Saturday, January 19, 2008

Let the market decide

I was at a mall last night, and noticed a display of politically-themed calendars that included calendars that count down to [your favorite candidate]'s victory in the presidential campaign. There were four types: Clinton, McCain, Giuliani, and Obama.

Poor Obama and Giuliani, theirs were both marked 50% off.

The sales clerk said that the stickers were supposed to be on all of them, and that they weren't trying to make a political statement. I say that the market has spoken, and Obama and Giuliani ought to give up already.

If only I'd had my camera...

Cross-posted at Cogitamus.

Tuesday, January 15, 2008

No race card up my sleeve, nosiree

I was rather disappointed to see the way Obama felt the need to step in to the "Clinton's going racist," "No she's not!" argument, and be the Reasonable Black Man (who abhors racism, but doesn't think you're racist at all, not one bit!) and make a big deal about how not-racist Clinton is. I've heard the idea floated that the tone-deaf-to-plain-racist comments coming from Clinton's "surrogates" (I'm just not sure what's up with that term) are intended to incense black politicians, and therefore prompt a bunch of angry black folk to show up both and angry and black on teevee and scare white liberal voters about the prospect of racism being amongst their own motivations for voting how they plan.

But if that's the case, Obama has played to the defensive white liberals' feelings very well, by downplaying race as an issue in the election. Kevin Drum quotes Obama:

I think that I may disagree with Senator Clinton or Senator Edwards on how to get there, but we share the same goals. We're all Democrats. We all believe in civil rights. We all believe in equal rights. We all believe that regardless of race or gender that people should have equal opportunities....I think that Bill Clinton and Hillary Clinton have historically and consistently been on the right side of civil rights issues. I think they care about the African-American community and that they care about all Americans and they want to see equal rights and justice in this country.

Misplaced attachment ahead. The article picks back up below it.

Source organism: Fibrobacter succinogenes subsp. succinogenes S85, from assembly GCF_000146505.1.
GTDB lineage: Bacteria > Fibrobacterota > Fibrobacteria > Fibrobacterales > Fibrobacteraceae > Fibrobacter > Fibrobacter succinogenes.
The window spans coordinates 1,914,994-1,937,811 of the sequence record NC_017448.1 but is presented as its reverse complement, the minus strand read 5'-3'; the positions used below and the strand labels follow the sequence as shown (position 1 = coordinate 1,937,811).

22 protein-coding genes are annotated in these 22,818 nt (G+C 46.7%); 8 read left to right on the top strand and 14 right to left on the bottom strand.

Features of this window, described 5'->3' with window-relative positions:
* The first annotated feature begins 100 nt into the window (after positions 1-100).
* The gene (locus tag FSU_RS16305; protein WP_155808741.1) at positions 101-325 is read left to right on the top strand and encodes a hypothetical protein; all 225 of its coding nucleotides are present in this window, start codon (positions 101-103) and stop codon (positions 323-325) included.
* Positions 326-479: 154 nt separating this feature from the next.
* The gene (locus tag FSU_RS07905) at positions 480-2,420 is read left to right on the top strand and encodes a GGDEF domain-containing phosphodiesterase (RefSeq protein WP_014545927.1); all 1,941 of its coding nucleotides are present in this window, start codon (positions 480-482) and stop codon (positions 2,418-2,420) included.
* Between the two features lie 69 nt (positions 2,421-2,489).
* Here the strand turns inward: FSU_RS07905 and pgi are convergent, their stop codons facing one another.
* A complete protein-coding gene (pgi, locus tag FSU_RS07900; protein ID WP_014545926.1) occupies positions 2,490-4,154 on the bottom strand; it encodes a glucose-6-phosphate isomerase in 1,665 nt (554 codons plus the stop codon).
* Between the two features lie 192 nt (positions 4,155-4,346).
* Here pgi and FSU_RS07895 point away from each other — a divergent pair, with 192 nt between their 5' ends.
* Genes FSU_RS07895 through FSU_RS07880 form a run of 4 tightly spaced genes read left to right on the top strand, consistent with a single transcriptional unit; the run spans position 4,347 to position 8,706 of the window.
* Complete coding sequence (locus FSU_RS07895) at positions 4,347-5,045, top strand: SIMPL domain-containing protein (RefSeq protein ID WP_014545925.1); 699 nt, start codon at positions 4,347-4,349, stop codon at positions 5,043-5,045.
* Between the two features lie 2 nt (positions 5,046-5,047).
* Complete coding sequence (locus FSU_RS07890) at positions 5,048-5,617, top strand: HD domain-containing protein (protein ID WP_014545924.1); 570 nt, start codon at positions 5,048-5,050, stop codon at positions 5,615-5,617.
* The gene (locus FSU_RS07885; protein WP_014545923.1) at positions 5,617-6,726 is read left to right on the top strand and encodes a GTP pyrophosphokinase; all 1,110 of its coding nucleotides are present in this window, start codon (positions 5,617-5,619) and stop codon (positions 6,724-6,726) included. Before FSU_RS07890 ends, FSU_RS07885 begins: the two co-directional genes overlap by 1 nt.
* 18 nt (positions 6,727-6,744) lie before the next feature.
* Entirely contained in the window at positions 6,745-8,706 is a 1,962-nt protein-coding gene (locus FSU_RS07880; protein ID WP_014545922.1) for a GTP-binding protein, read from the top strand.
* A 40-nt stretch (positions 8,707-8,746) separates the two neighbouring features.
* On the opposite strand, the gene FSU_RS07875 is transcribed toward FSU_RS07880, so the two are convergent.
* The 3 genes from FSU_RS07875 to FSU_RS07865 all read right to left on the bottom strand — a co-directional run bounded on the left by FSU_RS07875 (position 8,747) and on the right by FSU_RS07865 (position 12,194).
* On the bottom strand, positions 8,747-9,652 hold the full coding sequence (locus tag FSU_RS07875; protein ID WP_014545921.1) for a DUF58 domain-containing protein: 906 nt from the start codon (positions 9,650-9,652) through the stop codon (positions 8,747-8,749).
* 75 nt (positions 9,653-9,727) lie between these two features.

Given all that's been said and done, it's arguable that Obama is giving the Clintons (and Democrats in general) too much credit. But Obama is working to win a large number of votes (even from defensive white people), and if it takes a pep talk from a Real Live Black Person to comfort a white liberal about his or her own unresolved issues with race to do so, then I can see why he'd go that route.

Good news for Idaho Liberal Drinkers!

Idaho is reviewing its ban on the sale of liquor while the polls are open. Moscow's Drinking Liberally has been on an unofficial hiatus over the holidays, but we're regrouping this Thursday. Interested in coming? Email moscow@drinkingliberally.org for more info.

Sunday, January 13, 2008

Not an isolated case

The story of the (allegedly) raped, kidnapped, and murdered pregnant Marine Lance Cpl. Maria Lauterbach has had only one revolting development after another. "Missing pregnant woman" is unfortunately not an unusual headline, nor is "female member of US military raped by colleague." I could only interpret the mother's entry onto the stage to destroy her daughter's credibility as a HUGE red flag, and wasn't sure how things could get worse. Until we learned that Lauderbach's body had most likely been found in her accused rapist's backyard, and that (from the article):

Military officials said Laurean was not taken into custody after Lauterbach reported the alleged rape because there was information the two carried on "some sort of friendly relationship" after she filed the complaint against him.

Right, because a rape victim has enough power over her assailant to avoid contact with him.

It's been infuriating, seeing a picture forming of something very terrible and unfortunately plausible having happened. I don't have much analysis to add, except that in the coverage I've seen on CNN, no mention of a historical problem with sexual assault in the military, nor the prevalence violence against pregnant women, was made. The story is getting the amount of coverage it deserves, but its place in larger trends of violence against women deserves more emphasis.

A gold star to Caitlin Flanagan

I'd like to congratulate Caitlin Flanagan for making the astute observation that women get pregnant and men do not.  Rather than deriding the unfair stigma and disproportionate economic and emotional burden that girls are asked to bear for unplanned pregnancies, she argues that women should just be scared of sex, and be happy they're not raising a brood of bastards in a grimy cave on a diet of lichen and shame.



But if, as Flanagan says, "biology is destiny," it might be a lot easier for a society to ease off the stigmatization and maybe lend a hand or two to a teenager that's following the path biology has made for her. 

Thursday, January 10, 2008

Here I am!

I'm back, I'm tanned from a week on a beach on the Yucutan Peninsula, and I think I can safely say I'm not addicted to blogging if I didn't touch a computer between the afternoon of January 1 and the morning of January 9.